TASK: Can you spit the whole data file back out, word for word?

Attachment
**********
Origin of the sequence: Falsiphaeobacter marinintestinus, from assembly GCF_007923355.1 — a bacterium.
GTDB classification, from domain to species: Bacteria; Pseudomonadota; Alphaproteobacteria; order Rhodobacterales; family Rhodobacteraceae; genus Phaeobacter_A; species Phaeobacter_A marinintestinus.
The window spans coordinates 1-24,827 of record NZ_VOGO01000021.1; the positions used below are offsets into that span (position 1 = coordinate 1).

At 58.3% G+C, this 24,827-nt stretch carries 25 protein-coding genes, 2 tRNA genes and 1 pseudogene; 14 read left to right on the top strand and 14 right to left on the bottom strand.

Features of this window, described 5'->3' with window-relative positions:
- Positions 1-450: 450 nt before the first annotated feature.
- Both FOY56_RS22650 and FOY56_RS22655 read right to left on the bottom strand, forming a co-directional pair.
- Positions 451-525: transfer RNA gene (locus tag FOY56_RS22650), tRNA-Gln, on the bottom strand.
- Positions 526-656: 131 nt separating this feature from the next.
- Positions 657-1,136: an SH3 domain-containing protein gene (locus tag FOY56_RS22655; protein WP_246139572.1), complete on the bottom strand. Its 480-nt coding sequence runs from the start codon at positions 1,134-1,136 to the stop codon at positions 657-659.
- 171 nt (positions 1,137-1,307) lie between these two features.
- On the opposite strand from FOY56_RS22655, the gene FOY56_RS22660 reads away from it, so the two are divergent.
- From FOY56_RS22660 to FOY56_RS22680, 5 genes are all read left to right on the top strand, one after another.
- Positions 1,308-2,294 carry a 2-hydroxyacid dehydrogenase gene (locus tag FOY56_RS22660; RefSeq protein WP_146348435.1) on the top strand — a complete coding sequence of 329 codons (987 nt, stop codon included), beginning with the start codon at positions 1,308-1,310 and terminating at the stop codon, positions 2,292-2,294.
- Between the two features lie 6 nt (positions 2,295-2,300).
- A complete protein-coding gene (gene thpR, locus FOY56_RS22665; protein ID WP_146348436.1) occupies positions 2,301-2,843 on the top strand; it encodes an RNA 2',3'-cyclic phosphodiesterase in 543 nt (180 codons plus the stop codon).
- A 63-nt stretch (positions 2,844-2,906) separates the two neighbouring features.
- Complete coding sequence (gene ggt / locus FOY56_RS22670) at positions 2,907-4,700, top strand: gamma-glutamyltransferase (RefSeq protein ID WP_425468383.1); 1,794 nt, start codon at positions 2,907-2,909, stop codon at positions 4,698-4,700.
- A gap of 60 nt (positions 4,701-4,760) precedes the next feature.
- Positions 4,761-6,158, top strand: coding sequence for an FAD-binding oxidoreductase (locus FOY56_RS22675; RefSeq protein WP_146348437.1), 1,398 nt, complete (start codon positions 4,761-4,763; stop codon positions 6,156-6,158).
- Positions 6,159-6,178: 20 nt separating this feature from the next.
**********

Origin of the sequence: Falsiphaeobacter marinintestinus, from assembly GCF_007923355.1 — a bacterium.
GTDB classification, from domain to species: Bacteria; Pseudomonadota; Alphaproteobacteria; order Rhodobacterales; family Rhodobacteraceae; genus Phaeobacter_A; species Phaeobacter_A marinintestinus.
The window spans coordinates 1-24,827 of record NZ_VOGO01000021.1; the positions used below are offsets into that span (position 1 = coordinate 1).

At 58.3% G+C, this 24,827-nt stretch carries 25 protein-coding genes, 2 tRNA genes and 1 pseudogene; 14 read left to right on the top strand and 14 right to left on the bottom strand.

Features of this window, described 5'->3' with window-relative positions:
- Positions 1-450: 450 nt before the first annotated feature.
- Both FOY56_RS22650 and FOY56_RS22655 read right to left on the bottom strand, forming a co-directional pair.
- Positions 451-525: transfer RNA gene (locus tag FOY56_RS22650), tRNA-Gln, on the bottom strand.
- Positions 526-656: 131 nt separating this feature from the next.
- Positions 657-1,136: an SH3 domain-containing protein gene (locus tag FOY56_RS22655; protein WP_246139572.1), complete on the bottom strand. Its 480-nt coding sequence runs from the start codon at positions 1,134-1,136 to the stop codon at positions 657-659.
- 171 nt (positions 1,137-1,307) lie between these two features.
- On the opposite strand from FOY56_RS22655, the gene FOY56_RS22660 reads away from it, so the two are divergent.
- From FOY56_RS22660 to FOY56_RS22680, 5 genes are all read left to right on the top strand, one after another.
- Positions 1,308-2,294 carry a 2-hydroxyacid dehydrogenase gene (locus tag FOY56_RS22660; RefSeq protein WP_146348435.1) on the top strand — a complete coding sequence of 329 codons (987 nt, stop codon included), beginning with the start codon at positions 1,308-1,310 and terminating at the stop codon, positions 2,292-2,294.
- Between the two features lie 6 nt (positions 2,295-2,300).
- A complete protein-coding gene (gene thpR, locus FOY56_RS22665; protein ID WP_146348436.1) occupies positions 2,301-2,843 on the top strand; it encodes an RNA 2',3'-cyclic phosphodiesterase in 543 nt (180 codons plus the stop codon).
- A 63-nt stretch (positions 2,844-2,906) separates the two neighbouring features.
- Complete coding sequence (gene ggt / locus FOY56_RS22670) at positions 2,907-4,700, top strand: gamma-glutamyltransferase (RefSeq protein ID WP_425468383.1); 1,794 nt, start codon at positions 2,907-2,909, stop codon at positions 4,698-4,700.
- A gap of 60 nt (positions 4,701-4,760) precedes the next feature.
- Positions 4,761-6,158, top strand: coding sequence for an FAD-binding oxidoreductase (locus FOY56_RS22675; RefSeq protein WP_146348437.1), 1,398 nt, complete (start codon positions 4,761-4,763; stop codon positions 6,156-6,158).
- Positions 6,159-6,178: 20 nt separating this feature from the next.